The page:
RUGG, J. The place where the plaintiff was injured was on a little travelled back road. There were three houses on it in one of which the plaintiff lived. There was no evidence that it had ever been laid out as a highway, but there was evidence that it had been used for more than twenty years as a way, that its side lines were marked by walls, and that repairs had been made upon portions of it by officers of the defendant within six years. The plaintiff had been using the road frequently, and knew of the place where the injury occurred for about two years. Her description of the accident was as follows: "It was about nine o'clock in the morning . . . May 7, 1901. I saw two wood teams coming and I turned out, waiting for these to pass, and then started on; and as I came towards the dry bridge, . . . I had to swing to the right to avoid a stone, and immediately to the left again. As I swung to the left I thought of a place on my left where I had got the wheel caught once before and immediately bore to the right. I tightened the reins quickly and the horse sprang forward and drew me on to and over this stone. . . . The wheel went down over the stone and I was thrown. . . . The first stone . . . was where the water had gullied out and left this rock uncovered. . . . The first stone . . . was uncovered up to about that height, a rough guess, six or seven inches; . . . it was a rough stone. I do not know whether that stone formed one of the covering stones of the dry bridge or whether it was a boulder at the side of the dry bridge. It was close to it. . . . There was only a point up in the road . . . in the wheel rut. The stone . . . over which the wheel went . . . was a large upright stone. I should say a boulder that had been in the road and the gravel had been washed away to the depth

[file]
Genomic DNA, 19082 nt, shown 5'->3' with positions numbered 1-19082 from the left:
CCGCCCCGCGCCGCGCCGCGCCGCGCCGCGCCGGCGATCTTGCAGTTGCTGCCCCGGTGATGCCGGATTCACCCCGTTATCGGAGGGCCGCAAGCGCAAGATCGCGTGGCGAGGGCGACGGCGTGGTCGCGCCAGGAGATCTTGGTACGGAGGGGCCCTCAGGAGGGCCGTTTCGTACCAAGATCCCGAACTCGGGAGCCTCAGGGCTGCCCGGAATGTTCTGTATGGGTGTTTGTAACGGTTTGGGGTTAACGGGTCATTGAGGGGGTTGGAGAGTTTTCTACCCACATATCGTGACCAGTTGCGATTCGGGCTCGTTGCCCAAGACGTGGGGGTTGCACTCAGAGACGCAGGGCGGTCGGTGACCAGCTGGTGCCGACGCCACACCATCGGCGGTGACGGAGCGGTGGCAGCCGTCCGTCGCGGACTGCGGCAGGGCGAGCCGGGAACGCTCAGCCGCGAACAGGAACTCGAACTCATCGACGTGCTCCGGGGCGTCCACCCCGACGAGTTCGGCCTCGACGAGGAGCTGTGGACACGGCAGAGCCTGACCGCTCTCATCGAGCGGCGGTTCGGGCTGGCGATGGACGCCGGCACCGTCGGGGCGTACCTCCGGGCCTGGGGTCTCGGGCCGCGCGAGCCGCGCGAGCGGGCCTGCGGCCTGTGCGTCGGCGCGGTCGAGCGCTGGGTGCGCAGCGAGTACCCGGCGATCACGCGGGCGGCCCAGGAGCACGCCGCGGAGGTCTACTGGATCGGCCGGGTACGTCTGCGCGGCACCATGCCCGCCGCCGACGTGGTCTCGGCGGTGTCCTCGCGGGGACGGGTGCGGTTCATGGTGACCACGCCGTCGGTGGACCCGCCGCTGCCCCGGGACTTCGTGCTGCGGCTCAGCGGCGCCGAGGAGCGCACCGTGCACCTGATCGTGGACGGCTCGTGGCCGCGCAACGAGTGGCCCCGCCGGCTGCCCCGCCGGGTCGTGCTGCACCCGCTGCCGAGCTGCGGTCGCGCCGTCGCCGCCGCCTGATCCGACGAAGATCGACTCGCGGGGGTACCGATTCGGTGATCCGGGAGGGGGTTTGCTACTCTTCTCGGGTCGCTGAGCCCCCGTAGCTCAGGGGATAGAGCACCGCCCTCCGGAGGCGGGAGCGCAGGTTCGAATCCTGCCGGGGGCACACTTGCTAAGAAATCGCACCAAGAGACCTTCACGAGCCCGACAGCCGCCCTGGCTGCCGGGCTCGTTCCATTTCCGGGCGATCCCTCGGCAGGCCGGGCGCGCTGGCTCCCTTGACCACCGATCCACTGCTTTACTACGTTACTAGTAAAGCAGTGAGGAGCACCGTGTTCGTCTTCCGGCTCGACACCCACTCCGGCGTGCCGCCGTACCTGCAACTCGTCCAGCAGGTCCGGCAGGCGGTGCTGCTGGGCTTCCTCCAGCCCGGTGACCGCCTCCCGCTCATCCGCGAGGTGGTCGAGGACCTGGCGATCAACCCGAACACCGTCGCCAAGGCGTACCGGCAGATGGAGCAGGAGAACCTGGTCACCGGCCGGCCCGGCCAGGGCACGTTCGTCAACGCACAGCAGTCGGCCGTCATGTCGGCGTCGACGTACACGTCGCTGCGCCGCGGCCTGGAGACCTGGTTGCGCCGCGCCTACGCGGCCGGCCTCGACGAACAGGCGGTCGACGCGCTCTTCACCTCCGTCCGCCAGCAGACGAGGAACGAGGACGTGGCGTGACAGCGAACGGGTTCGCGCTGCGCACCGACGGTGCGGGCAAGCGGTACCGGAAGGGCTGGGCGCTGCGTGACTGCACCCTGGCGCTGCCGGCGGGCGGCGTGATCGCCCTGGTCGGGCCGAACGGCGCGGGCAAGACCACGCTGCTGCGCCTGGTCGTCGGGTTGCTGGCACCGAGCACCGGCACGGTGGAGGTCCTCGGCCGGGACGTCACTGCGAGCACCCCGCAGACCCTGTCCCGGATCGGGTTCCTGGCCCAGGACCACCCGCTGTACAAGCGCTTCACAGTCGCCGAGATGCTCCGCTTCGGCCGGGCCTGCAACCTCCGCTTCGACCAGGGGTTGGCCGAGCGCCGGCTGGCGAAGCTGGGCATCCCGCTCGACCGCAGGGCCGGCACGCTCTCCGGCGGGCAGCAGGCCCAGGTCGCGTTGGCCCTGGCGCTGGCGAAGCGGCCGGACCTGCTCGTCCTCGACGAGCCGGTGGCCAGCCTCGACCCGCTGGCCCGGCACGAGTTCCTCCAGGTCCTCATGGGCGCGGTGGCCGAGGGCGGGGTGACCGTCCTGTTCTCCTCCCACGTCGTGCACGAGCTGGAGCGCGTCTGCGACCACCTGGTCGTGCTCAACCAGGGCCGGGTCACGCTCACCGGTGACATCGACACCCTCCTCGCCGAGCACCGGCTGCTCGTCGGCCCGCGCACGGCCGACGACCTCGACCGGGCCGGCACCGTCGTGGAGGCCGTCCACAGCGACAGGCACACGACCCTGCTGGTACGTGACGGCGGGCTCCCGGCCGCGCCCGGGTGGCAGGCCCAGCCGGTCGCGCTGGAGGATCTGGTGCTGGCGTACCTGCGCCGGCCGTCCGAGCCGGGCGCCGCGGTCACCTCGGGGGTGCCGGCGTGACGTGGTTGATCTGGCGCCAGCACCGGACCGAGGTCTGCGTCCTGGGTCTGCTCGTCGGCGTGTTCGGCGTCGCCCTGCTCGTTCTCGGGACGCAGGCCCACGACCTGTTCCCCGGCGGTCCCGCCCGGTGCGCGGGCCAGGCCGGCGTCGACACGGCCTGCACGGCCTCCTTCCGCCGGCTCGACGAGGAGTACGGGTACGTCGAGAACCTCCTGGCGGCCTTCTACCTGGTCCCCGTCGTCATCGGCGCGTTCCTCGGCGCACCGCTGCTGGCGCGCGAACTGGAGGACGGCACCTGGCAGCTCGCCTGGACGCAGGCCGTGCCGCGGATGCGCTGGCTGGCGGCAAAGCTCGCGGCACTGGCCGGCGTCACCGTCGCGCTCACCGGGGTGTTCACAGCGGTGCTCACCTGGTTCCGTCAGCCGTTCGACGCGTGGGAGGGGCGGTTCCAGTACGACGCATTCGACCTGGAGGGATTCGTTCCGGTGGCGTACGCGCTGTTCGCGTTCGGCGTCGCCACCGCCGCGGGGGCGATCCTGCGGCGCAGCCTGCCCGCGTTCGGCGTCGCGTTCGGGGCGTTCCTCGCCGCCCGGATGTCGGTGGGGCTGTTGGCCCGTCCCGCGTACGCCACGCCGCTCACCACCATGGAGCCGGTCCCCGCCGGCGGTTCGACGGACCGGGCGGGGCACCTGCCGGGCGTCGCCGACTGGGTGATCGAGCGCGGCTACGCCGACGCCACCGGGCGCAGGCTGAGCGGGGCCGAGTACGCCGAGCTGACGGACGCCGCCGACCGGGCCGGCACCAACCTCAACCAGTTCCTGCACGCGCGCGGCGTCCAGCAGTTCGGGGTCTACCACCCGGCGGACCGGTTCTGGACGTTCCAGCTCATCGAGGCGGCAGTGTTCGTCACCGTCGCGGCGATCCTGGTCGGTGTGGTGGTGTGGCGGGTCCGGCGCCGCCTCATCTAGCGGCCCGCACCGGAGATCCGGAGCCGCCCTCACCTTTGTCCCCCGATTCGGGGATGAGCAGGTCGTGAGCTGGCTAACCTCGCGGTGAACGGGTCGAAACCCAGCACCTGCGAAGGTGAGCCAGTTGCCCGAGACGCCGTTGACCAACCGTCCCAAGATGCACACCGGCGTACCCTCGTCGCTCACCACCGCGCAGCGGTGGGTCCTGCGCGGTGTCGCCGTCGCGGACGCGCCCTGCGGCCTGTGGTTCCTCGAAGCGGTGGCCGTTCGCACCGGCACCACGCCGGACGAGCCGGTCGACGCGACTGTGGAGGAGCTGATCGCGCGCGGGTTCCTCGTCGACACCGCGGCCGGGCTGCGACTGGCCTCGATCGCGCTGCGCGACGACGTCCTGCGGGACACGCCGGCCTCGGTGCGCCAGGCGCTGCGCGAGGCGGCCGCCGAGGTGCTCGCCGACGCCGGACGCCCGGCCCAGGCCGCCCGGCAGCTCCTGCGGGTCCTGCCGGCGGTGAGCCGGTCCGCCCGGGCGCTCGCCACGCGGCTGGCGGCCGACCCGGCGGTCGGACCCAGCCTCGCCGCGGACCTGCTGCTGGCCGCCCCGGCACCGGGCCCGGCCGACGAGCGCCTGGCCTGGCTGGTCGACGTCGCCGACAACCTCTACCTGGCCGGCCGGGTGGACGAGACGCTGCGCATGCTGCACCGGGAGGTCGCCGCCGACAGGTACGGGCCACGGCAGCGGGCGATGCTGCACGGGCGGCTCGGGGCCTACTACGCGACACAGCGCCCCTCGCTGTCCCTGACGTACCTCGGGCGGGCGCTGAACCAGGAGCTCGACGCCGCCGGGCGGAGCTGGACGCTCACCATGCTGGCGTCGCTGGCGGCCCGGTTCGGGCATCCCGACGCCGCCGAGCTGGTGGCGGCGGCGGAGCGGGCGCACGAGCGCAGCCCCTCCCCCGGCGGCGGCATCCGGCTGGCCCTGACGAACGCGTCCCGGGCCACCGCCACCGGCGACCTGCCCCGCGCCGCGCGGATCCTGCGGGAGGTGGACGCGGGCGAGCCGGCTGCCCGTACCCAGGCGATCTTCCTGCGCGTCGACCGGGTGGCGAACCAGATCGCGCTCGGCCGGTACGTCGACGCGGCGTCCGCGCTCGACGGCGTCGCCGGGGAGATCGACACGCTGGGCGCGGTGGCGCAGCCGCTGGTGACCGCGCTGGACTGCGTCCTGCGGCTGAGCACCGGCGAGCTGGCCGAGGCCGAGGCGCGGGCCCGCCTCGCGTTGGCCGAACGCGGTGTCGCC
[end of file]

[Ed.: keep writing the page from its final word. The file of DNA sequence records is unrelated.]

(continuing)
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of a number of inches. It was at the right of the wheel rut, close to the wheel rut. . . , From the top of that stone to the ground I should say was seven or eight inches if not more."

This showed a condition of the road, which the jury might have found to be defective. This is not a case of a single stone just outside the travelled way six or eight inches high, but of a combination, within a short distance, of a sharp stone jutting into the wheel rut and a place where a wheel was likely to get caught and the stone against which the wheel struck. Rust v. Essex, 182 Mass. 313, is therefore to be distinguished. This combination of circumstances, together with the location of the road, the amount of travel upon it, the length of highway which the town was required to keep in repair, its valuation and the amount available for expenditure upon highways were all proper subjects for consideration by the jury in determining whether a defect existed. Cammett v. Haverhill, ante, 76.

It was also a question of fact whether the defect had existed such a length of time that the town might reasonably have had notice of it. It could not be ruled as a matter of law that two years was insufficient, even giving full force to the contentions of the defendant as to the remoteness of the way and the little travel upon it.

The plaintiff knew the existence of the defect, but she was obliged to use the road as it was her only means of egress from home. Mere knowledge of a defect, even when combined with opportunities for observation afforded by daylight, is not conclusive evidence of negligence. Cutting v. Shelburne, 193 Mass. 1. Keith v. Worcester & Blackstone Valley Street Railway, 196 Mass. 478. There was evidence that the plaintiff was conscious of the danger, and had her mind actively directed to its avoidance at the time of the injury. All these and other circumstances were properly left to the consideration of the jury, whose province it was to draw the inference, either of due care or neglect, which in their sound judgment seemed reasonable. The nature of the defect and the testimony of the plaintiff as to her thought and conduct at the time of the accident distinguishes this case from Gilman v. Deerfield, 15 Gray 577, Wilson v. Charlestown, 8 Allen 137, and Casey v. Fitchburg, 162 Mass. 321, and bring it rather within the principle of

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Kelly v. Blackstone, 147 Mass. 448, Powers v. Boston, 154 Mass. 60, Torphy v. Fall River, 188 Mass. 310, and Campbell v. Boston, 189 Mass. 7.

Exceptions overruled.